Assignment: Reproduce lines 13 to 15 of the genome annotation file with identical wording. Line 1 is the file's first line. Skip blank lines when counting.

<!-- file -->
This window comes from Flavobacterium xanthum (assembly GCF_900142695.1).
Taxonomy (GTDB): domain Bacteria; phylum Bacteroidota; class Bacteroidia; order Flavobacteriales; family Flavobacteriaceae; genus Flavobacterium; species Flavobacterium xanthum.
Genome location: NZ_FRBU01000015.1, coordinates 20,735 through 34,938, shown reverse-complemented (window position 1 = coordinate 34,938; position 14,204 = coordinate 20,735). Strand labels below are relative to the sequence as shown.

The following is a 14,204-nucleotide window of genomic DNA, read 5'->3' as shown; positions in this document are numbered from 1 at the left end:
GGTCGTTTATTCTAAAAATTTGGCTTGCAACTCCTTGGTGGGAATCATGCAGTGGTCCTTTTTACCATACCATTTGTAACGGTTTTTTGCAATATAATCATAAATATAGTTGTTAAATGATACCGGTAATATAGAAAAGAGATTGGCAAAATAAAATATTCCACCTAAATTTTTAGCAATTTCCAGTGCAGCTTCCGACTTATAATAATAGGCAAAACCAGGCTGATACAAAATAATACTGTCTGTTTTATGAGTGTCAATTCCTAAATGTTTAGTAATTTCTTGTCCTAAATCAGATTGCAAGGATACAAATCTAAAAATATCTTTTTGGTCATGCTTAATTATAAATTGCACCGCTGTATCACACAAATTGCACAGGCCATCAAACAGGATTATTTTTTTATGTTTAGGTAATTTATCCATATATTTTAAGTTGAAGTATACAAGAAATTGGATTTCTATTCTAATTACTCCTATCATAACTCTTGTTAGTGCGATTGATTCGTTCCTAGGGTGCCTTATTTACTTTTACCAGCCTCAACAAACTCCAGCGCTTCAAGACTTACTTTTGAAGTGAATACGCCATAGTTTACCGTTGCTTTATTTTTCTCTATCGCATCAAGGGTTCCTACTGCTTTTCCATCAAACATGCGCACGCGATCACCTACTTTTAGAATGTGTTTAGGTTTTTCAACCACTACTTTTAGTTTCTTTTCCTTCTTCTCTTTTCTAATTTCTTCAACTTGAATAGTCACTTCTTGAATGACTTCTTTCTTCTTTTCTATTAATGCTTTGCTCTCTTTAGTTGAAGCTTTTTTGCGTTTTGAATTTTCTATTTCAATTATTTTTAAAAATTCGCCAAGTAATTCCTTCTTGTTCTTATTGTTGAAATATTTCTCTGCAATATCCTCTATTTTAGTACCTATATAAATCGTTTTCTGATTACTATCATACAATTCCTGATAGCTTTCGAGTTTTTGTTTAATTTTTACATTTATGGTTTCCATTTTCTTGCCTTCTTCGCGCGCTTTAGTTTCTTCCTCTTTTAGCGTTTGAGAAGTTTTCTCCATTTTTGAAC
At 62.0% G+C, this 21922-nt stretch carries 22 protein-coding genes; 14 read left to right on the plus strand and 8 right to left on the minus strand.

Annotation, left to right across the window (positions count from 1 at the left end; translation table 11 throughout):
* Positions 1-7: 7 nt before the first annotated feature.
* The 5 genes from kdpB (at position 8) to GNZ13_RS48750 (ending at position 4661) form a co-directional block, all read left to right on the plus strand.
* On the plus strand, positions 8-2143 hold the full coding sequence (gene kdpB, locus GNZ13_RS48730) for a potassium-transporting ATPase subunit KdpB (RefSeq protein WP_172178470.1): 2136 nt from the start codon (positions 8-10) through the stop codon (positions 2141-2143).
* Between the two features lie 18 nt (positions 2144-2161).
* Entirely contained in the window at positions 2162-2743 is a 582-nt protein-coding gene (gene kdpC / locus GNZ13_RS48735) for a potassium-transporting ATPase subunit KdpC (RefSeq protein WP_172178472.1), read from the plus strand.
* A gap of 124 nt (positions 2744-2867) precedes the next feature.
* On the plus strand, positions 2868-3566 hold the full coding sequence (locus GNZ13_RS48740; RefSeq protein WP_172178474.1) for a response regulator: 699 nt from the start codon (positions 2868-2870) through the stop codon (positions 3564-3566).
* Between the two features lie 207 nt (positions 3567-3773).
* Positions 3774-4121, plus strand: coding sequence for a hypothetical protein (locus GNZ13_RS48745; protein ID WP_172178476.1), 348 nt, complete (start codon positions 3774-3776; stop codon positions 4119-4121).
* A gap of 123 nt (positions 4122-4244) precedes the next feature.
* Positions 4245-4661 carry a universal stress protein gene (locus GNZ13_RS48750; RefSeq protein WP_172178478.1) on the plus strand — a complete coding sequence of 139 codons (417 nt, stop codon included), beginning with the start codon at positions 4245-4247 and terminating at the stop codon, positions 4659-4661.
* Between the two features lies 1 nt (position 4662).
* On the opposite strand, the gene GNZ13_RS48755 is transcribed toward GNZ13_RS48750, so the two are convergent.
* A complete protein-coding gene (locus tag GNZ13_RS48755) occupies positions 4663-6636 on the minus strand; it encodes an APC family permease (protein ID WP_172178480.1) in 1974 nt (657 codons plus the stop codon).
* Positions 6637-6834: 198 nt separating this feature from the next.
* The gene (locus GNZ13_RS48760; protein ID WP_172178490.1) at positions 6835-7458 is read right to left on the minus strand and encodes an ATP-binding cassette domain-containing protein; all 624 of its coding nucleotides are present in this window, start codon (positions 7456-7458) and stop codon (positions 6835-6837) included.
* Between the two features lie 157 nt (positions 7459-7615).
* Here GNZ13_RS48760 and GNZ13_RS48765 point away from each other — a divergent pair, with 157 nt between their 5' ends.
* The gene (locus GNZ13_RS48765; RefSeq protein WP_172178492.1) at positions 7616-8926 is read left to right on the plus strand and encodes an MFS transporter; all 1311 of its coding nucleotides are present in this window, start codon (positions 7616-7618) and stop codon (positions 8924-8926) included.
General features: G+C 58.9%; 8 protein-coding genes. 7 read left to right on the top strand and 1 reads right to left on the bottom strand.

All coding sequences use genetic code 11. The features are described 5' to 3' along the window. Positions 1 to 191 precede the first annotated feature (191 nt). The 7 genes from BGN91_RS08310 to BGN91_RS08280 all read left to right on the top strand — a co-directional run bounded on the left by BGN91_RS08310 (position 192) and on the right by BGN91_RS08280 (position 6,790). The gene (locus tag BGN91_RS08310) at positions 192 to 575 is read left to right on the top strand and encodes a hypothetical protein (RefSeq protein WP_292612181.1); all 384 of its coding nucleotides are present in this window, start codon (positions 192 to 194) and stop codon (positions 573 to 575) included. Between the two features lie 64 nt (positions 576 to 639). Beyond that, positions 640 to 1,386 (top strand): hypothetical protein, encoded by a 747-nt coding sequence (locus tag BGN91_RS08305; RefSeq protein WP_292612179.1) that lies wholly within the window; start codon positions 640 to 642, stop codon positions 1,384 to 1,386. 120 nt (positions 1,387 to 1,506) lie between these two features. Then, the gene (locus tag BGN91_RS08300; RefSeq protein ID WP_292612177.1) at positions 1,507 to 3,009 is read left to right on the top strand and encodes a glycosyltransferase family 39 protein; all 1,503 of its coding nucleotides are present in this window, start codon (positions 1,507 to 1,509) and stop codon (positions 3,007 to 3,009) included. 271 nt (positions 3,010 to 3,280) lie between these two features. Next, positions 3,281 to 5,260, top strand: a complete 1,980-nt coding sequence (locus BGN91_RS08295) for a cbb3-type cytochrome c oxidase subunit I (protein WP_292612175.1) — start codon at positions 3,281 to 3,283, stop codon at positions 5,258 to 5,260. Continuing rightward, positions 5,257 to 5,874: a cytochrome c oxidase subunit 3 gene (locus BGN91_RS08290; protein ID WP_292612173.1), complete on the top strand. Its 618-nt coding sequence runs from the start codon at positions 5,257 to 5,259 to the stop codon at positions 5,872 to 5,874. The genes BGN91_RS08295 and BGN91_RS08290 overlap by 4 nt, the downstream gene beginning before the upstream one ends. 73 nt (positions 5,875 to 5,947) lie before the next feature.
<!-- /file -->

* A gap of 124 nt (positions 2744-2867) precedes the next feature.
* On the plus strand, positions 2868-3566 hold the full coding sequence (locus GNZ13_RS48740; RefSeq protein WP_172178474.1) for a response regulator: 699 nt from the start codon (positions 2868-2870) through the stop codon (positions 3564-3566).
* Between the two features lie 207 nt (positions 3567-3773).